The reader must dig deep to find any character of conservative values who is cast in a positive light in the novel. Marcus's father comes closest with his initial sympathy for the DHS, hoping that the group would apprehend the terrorists who killed 4,000 Californians in the Bay Bridge bombing, whom he believed were also responsible for his son's death. However, Marcus’s father is the exception rather than the rule, and is eventually shown to have been wrong in his opinion of the government. There is, however, a flaw in Doctorow’s anti-conservatism plot. A huge totalitarian government could only take place with an equally huge budget, and contemporary conservatism, at least in theory, is opposed to the idea of big government. In spite of this, the radical ideals of Doctorow’s novel may be enticing to young readers, painting a dramatic picture of authority’s oppression of the individual. Therefore it is important for teachers, as the authority figure of the classroom, to handle this book carefully. Teachers should not only strive to leave personal biases at the classroom door, but also to help students develop their own abilities in order to expose hidden biases within the text.

Recommendations for Teachers
Little Brother would lend itself well to analysis through the socio-cultural lens of an opposing viewpoint: conservatism. Throughout this analysis, a number of pedagogical applications can be used to help develop a student's critical eye, as well as his or her ability to discern fairness in an argument.One such application might be an open discussion about the comfortable ambiguity between fantasy and reality, generally a liberal notion. After the excitement of the action-packed thriller novel simmers down, some disquieting questions emerge for the reader. Consider the statements that occur after the novel has finished, in the here-and-now Afterward section: "Hackers are explorers, digital pioneers," Doctorow writes. "The world is full of security systems. Hack one of them."

Teachers can facilitate social questioning of these statements with prompts such as:
*Does the novel make a distinction between fighting against a fictional, runaway government and engaging in illegal activities that directly, negatively impact other people?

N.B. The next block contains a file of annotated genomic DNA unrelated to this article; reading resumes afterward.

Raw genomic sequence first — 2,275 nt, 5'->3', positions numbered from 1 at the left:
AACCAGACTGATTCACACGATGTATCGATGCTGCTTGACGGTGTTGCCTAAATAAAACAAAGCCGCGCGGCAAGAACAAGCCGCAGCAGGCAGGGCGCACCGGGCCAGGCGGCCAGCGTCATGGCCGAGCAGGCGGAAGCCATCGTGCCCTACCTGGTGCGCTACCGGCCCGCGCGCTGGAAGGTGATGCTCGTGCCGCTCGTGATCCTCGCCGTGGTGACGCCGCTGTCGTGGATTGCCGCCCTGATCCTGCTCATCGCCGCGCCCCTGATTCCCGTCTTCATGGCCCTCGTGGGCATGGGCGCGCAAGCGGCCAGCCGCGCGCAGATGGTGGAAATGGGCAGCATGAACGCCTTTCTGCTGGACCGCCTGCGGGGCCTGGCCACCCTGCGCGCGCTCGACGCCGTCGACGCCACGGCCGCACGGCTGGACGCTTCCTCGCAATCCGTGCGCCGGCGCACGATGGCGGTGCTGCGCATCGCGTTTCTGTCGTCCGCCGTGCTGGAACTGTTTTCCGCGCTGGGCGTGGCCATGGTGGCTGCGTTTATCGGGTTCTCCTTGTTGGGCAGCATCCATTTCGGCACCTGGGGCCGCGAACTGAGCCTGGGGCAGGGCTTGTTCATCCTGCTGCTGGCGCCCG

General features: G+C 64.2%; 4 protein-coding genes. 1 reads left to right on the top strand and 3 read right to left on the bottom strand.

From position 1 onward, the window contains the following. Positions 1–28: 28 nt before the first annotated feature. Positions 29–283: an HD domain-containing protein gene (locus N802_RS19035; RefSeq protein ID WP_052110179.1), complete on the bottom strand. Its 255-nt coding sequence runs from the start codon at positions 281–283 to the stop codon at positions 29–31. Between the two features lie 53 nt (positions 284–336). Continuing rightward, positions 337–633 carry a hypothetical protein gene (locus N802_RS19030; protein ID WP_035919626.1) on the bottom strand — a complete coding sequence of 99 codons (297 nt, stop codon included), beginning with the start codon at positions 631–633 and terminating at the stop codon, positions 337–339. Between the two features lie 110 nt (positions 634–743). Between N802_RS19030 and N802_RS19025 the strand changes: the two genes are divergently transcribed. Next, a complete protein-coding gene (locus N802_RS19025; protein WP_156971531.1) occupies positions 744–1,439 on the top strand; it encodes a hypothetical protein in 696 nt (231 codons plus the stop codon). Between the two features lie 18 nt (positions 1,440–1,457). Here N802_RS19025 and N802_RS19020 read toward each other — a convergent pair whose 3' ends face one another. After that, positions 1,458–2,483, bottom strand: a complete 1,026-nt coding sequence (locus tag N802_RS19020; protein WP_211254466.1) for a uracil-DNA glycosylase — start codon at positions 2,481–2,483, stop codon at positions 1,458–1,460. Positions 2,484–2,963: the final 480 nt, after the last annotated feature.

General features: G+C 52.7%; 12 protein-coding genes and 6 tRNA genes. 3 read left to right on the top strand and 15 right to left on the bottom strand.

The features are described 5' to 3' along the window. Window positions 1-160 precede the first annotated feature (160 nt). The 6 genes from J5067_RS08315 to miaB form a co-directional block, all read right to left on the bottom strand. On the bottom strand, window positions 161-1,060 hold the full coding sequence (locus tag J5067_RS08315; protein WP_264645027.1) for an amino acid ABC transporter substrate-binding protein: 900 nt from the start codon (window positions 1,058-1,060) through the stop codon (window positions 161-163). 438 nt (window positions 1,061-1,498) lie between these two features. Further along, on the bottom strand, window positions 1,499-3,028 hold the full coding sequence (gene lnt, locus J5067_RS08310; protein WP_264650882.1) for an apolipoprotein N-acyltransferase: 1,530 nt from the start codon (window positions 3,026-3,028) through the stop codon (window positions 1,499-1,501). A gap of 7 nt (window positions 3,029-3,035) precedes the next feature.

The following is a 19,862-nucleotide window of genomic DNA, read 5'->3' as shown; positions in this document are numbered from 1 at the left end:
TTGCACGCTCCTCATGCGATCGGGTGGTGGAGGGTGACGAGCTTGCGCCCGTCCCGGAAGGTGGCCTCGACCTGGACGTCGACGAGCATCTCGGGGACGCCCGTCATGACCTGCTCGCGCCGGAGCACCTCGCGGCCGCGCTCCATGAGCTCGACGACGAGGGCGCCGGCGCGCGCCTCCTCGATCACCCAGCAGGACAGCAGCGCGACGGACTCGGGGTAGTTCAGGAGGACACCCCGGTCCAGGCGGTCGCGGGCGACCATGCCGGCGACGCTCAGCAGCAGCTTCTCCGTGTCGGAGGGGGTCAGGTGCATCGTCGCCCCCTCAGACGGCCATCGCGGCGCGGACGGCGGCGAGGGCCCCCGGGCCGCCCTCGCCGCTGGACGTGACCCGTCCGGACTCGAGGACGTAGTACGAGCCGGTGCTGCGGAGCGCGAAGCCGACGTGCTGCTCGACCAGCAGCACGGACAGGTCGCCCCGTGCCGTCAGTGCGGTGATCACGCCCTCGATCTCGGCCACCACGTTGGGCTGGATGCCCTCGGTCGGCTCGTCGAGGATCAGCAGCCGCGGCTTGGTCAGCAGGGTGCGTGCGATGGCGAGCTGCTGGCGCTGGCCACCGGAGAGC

*How would you feel if someone hacked into your bank account, stole your identity, or smuggled a gun onto your airplane, for the sake of fighting the system?
*Creative freedoms are mandated under the Bill of Rights. Does the author’s view of
what a person should and should not have access to go too far? How do the author’s views affect your opinion of the story?

In another application, teachers could draw comparisons between the circumstances in the novel and current events in the United States, such as the legislation proposed by the 112th Congress regarding censorship of the internet. Discussing legislation such as SOPA (Stop Online Piracy Act) and PIPA (Protect IP Act of 2011), perhaps in the form of a class debate, would be a fruitful way to get students thinking critically about both Doctorow's world, as well as the world they live in.One aspect to keep in mind when teaching Little Brother is that students who are currently in middle and high school have been raised primarily in a post-9/11 America. The increases in airports security, the looming threat of terrorism, and the new methods of censorship may not seem strange to your students, whereas the measures taken in Doctorow's America and in present day America may seem quite shocking to you (the teacher), having known what America was like before the 9/11 tragedy. Having your students engage in a conversation about how far the government can and should go in order to protect its citizens will provide your students with real-world examples to help them contextualize the novel. Discussions about Internet censorship can also help your students to become more familiar with the current events that will undoubtedly have an impact on their everyday lives. Since adolescents are accustomed to having easy access to information, as well as sharing information with others around the world faster than you can blink an eye, the prospect of online censorship can become a hot topic in the classroom. Discussing Little Brother is a great way for you to draw those important parallels between what students are reading and what they are experiencing in the world they live in.